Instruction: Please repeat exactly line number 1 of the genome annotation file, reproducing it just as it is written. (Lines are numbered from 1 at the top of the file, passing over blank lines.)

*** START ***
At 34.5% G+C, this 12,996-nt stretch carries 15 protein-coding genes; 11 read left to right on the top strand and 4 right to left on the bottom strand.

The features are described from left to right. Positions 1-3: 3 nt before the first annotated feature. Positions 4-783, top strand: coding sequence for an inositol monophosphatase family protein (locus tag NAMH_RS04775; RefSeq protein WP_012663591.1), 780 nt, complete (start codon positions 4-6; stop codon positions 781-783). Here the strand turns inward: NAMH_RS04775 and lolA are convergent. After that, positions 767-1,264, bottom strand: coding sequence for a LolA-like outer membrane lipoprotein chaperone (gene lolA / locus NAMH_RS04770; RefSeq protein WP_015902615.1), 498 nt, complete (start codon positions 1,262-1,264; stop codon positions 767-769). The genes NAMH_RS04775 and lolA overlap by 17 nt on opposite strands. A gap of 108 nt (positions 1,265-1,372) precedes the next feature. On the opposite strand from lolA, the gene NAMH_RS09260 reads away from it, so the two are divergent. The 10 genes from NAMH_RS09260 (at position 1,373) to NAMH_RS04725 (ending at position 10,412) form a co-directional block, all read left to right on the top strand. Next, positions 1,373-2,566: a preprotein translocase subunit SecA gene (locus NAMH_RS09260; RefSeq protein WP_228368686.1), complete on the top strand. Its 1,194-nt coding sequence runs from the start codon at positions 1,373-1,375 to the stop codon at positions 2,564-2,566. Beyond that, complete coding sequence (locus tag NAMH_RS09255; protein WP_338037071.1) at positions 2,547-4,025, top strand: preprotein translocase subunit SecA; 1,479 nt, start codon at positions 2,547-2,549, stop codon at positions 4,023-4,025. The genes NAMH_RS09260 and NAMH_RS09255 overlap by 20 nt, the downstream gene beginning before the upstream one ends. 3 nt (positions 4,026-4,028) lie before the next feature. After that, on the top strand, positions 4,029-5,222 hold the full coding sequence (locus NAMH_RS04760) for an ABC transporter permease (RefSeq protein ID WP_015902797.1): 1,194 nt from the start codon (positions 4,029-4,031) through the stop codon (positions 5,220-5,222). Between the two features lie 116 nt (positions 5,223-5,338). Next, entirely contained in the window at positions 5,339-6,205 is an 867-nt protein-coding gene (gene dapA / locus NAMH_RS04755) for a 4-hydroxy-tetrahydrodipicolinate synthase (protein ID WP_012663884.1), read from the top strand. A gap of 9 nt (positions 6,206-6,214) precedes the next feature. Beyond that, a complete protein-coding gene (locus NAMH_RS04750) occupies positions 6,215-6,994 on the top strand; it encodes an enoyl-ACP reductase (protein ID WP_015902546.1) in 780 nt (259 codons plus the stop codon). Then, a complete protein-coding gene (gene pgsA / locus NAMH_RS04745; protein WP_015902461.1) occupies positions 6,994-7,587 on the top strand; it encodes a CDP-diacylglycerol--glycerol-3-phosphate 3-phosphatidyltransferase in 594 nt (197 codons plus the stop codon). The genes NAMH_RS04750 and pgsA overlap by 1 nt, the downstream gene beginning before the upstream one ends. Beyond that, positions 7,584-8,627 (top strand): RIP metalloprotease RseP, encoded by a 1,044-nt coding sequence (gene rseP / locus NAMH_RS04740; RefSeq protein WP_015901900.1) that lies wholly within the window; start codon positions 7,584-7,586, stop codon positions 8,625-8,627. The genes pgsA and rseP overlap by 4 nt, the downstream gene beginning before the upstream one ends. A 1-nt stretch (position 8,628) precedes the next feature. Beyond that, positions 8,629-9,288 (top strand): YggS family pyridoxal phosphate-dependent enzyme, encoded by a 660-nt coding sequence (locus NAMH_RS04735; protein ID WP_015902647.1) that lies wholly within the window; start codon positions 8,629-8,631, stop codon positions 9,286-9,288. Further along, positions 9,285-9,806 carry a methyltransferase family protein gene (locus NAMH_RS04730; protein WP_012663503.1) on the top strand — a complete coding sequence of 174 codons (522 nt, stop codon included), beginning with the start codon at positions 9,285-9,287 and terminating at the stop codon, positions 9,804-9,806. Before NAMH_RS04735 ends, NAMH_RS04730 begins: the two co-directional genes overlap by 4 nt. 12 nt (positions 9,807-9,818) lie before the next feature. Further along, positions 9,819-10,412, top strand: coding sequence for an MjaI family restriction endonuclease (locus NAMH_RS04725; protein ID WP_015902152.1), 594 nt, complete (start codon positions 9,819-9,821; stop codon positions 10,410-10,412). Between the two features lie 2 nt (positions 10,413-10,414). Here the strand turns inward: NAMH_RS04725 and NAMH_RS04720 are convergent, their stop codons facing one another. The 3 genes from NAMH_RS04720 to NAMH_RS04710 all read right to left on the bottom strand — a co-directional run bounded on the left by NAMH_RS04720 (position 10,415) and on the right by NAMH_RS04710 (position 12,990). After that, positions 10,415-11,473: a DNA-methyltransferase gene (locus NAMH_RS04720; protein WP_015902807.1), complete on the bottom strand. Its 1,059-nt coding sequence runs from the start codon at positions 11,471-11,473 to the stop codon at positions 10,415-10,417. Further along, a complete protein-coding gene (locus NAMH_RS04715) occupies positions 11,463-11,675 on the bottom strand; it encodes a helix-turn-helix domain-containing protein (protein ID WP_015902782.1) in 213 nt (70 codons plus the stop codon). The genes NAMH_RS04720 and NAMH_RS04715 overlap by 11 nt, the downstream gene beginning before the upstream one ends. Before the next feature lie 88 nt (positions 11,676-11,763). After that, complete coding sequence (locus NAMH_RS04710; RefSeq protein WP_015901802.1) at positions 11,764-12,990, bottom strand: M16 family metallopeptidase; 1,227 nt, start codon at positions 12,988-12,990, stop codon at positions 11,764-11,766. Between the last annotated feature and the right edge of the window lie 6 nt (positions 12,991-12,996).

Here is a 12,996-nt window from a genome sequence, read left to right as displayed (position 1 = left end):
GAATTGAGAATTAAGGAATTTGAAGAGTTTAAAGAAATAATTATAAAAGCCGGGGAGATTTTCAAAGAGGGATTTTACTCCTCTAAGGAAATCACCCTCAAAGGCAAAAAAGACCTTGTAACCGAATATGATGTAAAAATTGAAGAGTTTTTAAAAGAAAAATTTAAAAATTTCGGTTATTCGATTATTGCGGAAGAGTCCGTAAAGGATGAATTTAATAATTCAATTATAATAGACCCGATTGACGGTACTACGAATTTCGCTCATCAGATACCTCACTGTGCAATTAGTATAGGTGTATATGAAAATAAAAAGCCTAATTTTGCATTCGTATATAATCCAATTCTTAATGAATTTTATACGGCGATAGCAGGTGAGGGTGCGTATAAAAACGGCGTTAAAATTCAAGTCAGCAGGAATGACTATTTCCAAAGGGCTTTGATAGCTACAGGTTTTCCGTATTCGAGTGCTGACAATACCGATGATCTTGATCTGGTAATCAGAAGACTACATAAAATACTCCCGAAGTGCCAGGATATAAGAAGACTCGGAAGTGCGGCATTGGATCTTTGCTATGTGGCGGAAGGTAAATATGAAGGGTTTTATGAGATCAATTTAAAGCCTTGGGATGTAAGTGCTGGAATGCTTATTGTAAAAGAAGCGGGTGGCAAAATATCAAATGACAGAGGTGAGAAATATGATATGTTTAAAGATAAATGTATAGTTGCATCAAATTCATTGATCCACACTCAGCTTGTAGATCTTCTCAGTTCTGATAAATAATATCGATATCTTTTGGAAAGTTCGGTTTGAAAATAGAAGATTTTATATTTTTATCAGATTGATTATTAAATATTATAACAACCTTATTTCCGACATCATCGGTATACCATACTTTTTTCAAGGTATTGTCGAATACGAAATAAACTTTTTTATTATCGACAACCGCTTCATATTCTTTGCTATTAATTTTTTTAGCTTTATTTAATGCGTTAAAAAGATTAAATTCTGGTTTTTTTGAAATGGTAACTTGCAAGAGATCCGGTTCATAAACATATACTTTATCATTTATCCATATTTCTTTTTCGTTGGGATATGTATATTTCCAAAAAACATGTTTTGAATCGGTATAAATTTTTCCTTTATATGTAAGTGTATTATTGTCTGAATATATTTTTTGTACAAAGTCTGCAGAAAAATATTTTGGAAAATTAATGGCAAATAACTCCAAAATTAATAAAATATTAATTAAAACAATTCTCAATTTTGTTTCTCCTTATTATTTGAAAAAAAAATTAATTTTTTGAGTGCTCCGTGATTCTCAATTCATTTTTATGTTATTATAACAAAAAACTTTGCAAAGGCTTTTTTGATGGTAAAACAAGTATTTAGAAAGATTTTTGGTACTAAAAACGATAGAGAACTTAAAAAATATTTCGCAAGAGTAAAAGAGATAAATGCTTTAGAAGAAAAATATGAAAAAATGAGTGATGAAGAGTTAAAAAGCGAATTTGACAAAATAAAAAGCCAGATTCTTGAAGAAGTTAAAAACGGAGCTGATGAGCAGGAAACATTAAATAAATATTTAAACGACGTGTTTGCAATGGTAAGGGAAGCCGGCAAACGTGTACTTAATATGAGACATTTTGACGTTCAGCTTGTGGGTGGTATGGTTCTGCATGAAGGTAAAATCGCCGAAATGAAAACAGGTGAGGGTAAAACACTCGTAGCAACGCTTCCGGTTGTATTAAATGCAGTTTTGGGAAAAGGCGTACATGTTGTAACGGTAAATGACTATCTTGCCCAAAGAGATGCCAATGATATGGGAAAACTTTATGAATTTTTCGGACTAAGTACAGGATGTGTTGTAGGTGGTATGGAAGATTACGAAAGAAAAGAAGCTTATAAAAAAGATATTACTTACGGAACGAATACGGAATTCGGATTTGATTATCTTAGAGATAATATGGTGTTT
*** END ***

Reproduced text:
At 34.5% G+C, this 12,996-nt stretch carries 15 protein-coding genes; 11 read left to right on the top strand and 4 right to left on the bottom strand.